More than anything, I’m glad to have learned how the nerdy guy from Repo Man (1984), Zander Schloss, wound up playing bass for the band. That always seemed kind of weird. Though he also seems like a cool guy in reality.
director Takashi Miike
It’s gotta be said, Takashi Miike is outré there. Or at least he was at one point, for quite a while.
The iconolclasts of contemporary cinema are rather few and far between. Or otherwise maybe too obscure?
Gozu comes from Miike’s ripest period and seems to rank for many among his best movies. And that seems a fair assessment.
Absurd and comic, Gozu is the spiritual journey of a young yakuza flunky, Minami (Hideki Sone), and his crazy (really, really crazy) boss and best friend, Ozaki (Show Aikawa), who winds up dead and then disappears. Minami finds himself adrift in a very David Lynchian world, trying to figure out where his “brother” got off to. The journey is a prolonged and surreal, punctuated with strange and awkward humor.
If you think you know where this film is going,…well, let’s just say that the last half hour features twists that aren’t just unforeseen but gruesome and vivid.
Of all of Miike’s films I’ve seen, Gozu feels the most Lynchian. I’m not sure I’ve thought of David Lynch in his other works, but this one takes that vibe, runs with it, and then smacks down with some of Miike’s most intense stuff.
director Al Adamson
Al Adamson’s cinematic output is actually widely variant in qualities and constructs. One thing that they don’t vary in is that they are all sublimely BAD.
Levels of badness do vary though.
Brain of Blood is by some measures a more cohesive picture, one that Adamson shot in one go and doesn’t re-use a bunch of old elements. Production values look vaguely higher. But don’t worry, it’s bizarre and bad.
There’s quite a bit more gore in the way of a brain transplant, the movie’s raison d’être, is titular element.
Some mad scientists have a bit more intelligence and capability than others. With a surgical assistant (Angelo Rossitto) who can’t see over the edge of the operating table, you’ve got to imagine that staffing isn’t one of his strong points either. He’s not to worried about the quality of the bodies he’s willing to work with either.
It’s junk. I like it.
director Sergio Bergonzelli
Sergio Bergonzelli quotes Sigmund Freud, suggesting that the title, In the Folds of the Flesh, is straight-up Freud. And if you’re going to name drop Freud, you better be prepared to go full-on-gonzo Freud.
And Bergonzelli does not disappoint.
The film jumps out from the get-go with a decapitated head. It’s the result of incestuous rape and a handy sword hanging on the wall. And when mom helps bury dad and sends his boat off to make it look like a drowning, a local criminal catches on. Years later, blackmail will ensue on the traumatized clan, but of course, they are crazier and far more dangerous than any old criminals.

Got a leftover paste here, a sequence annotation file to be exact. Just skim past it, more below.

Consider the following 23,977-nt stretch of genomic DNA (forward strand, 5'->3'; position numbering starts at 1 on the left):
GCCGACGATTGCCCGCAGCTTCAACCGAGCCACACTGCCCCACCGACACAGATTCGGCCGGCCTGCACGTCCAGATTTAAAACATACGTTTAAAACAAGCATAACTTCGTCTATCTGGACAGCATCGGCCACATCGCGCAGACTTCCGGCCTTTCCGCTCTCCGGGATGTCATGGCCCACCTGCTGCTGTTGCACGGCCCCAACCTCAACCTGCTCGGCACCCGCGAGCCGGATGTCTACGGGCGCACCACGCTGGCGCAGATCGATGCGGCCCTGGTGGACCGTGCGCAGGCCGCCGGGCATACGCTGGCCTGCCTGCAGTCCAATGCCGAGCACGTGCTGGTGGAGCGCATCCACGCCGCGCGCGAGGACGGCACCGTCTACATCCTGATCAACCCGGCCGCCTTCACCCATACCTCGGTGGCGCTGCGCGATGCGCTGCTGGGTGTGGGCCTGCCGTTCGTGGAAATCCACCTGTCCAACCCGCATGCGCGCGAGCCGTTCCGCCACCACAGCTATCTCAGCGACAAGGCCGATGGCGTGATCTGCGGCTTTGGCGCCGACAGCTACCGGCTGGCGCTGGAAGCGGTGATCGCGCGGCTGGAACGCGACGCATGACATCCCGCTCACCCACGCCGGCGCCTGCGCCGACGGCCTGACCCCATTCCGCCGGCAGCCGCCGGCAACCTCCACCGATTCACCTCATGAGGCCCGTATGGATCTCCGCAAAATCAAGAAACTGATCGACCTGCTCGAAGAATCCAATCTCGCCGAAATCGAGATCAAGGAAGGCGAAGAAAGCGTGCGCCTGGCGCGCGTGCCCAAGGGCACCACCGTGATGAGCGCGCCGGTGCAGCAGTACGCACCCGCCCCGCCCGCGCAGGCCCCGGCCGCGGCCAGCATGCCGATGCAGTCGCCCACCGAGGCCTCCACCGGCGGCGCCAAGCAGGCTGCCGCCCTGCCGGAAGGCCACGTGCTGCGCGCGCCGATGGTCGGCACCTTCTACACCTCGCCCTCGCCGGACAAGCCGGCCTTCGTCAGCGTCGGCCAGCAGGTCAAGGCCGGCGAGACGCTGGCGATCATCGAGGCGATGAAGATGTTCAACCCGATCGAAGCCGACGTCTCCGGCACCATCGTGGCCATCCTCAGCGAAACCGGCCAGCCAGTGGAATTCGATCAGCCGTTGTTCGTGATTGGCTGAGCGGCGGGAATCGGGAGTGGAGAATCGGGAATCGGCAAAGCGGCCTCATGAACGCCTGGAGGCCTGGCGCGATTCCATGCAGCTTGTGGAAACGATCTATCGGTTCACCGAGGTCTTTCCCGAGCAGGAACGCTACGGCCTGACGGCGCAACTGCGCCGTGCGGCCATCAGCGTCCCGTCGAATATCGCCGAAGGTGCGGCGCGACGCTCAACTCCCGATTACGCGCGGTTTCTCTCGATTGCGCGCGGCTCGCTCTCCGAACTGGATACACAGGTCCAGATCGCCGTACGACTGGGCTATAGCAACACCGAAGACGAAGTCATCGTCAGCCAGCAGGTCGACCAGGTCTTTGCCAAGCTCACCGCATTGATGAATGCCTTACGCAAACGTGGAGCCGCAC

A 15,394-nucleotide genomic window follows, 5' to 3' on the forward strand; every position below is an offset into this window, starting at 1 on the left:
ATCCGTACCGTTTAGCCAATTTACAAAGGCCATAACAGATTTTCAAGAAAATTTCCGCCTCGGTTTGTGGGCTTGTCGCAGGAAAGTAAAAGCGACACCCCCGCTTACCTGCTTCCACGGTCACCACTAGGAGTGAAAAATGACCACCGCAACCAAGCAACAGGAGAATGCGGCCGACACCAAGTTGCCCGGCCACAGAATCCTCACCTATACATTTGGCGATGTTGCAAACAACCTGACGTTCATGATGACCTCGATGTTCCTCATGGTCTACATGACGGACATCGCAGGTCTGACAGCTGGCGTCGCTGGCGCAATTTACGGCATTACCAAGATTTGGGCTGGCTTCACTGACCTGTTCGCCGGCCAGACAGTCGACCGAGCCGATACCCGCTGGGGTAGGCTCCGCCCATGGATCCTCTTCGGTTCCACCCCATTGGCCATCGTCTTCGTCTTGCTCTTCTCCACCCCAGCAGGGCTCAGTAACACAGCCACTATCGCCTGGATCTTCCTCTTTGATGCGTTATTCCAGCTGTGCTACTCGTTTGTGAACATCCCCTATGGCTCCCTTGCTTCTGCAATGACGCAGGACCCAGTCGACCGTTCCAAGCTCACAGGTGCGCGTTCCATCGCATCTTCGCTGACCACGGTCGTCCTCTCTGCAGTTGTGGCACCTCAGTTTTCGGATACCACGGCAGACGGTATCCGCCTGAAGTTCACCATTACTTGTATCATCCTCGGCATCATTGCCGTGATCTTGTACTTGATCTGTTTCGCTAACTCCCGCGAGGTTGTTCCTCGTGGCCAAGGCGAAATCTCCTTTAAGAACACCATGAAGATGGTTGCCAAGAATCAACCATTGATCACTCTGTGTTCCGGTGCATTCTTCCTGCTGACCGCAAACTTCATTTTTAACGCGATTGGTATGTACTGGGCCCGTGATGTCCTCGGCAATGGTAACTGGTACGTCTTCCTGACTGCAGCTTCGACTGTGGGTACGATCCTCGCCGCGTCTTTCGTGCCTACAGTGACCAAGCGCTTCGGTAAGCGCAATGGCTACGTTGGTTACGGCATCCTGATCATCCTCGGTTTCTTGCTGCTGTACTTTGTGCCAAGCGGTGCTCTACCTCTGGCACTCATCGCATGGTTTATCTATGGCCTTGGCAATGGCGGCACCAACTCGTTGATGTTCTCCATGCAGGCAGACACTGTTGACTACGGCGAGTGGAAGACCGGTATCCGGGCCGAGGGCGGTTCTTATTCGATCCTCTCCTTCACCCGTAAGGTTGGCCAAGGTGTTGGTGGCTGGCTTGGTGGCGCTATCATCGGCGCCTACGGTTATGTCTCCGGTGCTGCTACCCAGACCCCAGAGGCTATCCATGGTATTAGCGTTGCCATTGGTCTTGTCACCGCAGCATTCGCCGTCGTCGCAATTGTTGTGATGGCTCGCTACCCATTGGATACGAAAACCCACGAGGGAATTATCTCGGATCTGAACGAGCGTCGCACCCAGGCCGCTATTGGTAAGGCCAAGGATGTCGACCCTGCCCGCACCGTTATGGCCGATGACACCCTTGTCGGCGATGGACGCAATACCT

It’s bizarre and laugh out loud funny in its absurdity (and that could just be describing the outfits). Grown up brother and sister go at it like sex maniacs. Don’t even think about touching the daughter’s wig, or shooting the pet vultures. Or triggering mom’s memory of surviving a Nazi death camp(? – in the film’s most bizarre aside).
It’s lunacy. Sheer lunacy. And when the return of the repressed comes around (in plot twists that are mind-bendingly hard to fathom), well,…the film doesn’t finish as strongly as it starts.
Still, this is bizarre and fun stuff.
director John Hayes
Not exactly all over the place, Dream No Evil doesn’t exactly stay in one place either.
The stunning redhead Brooke Mills stars as the adult version of an orphaned girl who never gave up thinking her father would come back for her. Adopted into a family who runs a touring church, for whom she does nightly high-dives, she scours the country for an old man that could be her old man. And when she has a traumatic encounter with a pimp for the elderly, she drops off into a fantasy world.
Edmond O’Brien shows up as her long-lost Pa, though whether he’s real or not, you’ll have to decide for yourself.
While it’s mostly sort of lackluster, it’s also kind of compelling. Kind of.
A few shades of Psycho or Repulsion on a budget.
director Curtis Harrington
Curtis Harrington does the Southern Gothic by way of a drive-in movie theater in 1977’s Ruby. Piper Laurie plays the titular gal, a one-time crooner, now owner-operator of the aforementioned drive-in in the swamps of Florida. She’s a lush, haunted by her dead lover, though she also employs all of his former gang members who shot him to death. Does this make any sense?
Her daughter is teenage Leslie (played by the interesting-looking Janit Baldwin). She’s a mute and an oddball, and eventually the vessel for her dead father’s return and revenge.
It’s decidedly middling in quality, but somehow, something about it sort of transcends itself. No single quality stands out, though there are a lot of interesting touches like the drive-in lady of the night and the drive in itself. It’s set somewhere in the 1950’s when Attack of the 50 Foot Woman was all the rage (and plays out extensively through the film).
Ultimately it plays its Exorcist card, one that ends in a sentimental twist. Rather unusual.